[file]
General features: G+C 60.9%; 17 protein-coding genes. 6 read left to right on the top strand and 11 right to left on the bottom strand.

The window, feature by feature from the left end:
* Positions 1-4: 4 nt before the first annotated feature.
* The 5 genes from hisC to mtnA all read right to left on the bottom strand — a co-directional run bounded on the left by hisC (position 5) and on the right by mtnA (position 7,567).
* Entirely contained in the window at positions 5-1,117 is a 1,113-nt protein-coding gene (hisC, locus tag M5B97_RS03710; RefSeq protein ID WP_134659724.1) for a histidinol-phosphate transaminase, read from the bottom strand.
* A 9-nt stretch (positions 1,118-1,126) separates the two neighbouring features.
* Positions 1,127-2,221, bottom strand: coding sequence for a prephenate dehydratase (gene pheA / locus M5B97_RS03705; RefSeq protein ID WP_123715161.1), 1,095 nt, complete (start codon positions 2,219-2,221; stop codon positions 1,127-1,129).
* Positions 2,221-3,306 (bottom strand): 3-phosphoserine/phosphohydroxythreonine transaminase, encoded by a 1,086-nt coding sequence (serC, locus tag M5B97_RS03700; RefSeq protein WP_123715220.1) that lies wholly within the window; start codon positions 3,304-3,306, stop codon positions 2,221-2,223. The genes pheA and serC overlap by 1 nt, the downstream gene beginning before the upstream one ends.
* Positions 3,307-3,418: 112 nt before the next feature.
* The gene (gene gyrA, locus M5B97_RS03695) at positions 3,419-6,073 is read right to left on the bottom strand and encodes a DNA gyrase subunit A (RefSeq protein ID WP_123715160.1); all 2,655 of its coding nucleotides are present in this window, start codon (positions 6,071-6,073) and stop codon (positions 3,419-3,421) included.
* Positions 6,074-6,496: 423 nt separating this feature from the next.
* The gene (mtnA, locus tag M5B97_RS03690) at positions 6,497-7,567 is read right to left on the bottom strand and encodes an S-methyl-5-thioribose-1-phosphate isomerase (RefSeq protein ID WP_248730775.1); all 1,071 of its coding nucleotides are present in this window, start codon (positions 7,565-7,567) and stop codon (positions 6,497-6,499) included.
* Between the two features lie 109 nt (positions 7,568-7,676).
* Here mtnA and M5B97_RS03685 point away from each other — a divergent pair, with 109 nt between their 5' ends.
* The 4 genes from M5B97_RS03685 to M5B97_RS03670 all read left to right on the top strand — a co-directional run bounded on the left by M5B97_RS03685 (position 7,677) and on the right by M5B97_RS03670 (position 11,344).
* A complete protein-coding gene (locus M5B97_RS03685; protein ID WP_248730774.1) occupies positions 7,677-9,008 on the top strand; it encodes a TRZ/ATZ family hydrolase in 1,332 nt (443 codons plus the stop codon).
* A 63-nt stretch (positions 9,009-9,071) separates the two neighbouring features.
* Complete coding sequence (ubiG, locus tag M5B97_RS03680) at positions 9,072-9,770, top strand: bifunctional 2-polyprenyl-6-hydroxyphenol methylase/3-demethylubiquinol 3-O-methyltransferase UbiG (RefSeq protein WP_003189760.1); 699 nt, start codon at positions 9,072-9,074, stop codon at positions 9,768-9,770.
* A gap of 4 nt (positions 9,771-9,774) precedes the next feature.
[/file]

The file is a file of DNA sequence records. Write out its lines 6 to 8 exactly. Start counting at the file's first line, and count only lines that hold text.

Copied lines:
* A 9-nt stretch (positions 1,118-1,126) separates the two neighbouring features.
* Positions 1,127-2,221, bottom strand: coding sequence for a prephenate dehydratase (gene pheA / locus M5B97_RS03705; RefSeq protein ID WP_123715161.1), 1,095 nt, complete (start codon positions 2,219-2,221; stop codon positions 1,127-1,129).
* Positions 2,221-3,306 (bottom strand): 3-phosphoserine/phosphohydroxythreonine transaminase, encoded by a 1,086-nt coding sequence (serC, locus tag M5B97_RS03700; RefSeq protein WP_123715220.1) that lies wholly within the window; start codon positions 3,304-3,306, stop codon positions 2,221-2,223. The genes pheA and serC overlap by 1 nt, the downstream gene beginning before the upstream one ends.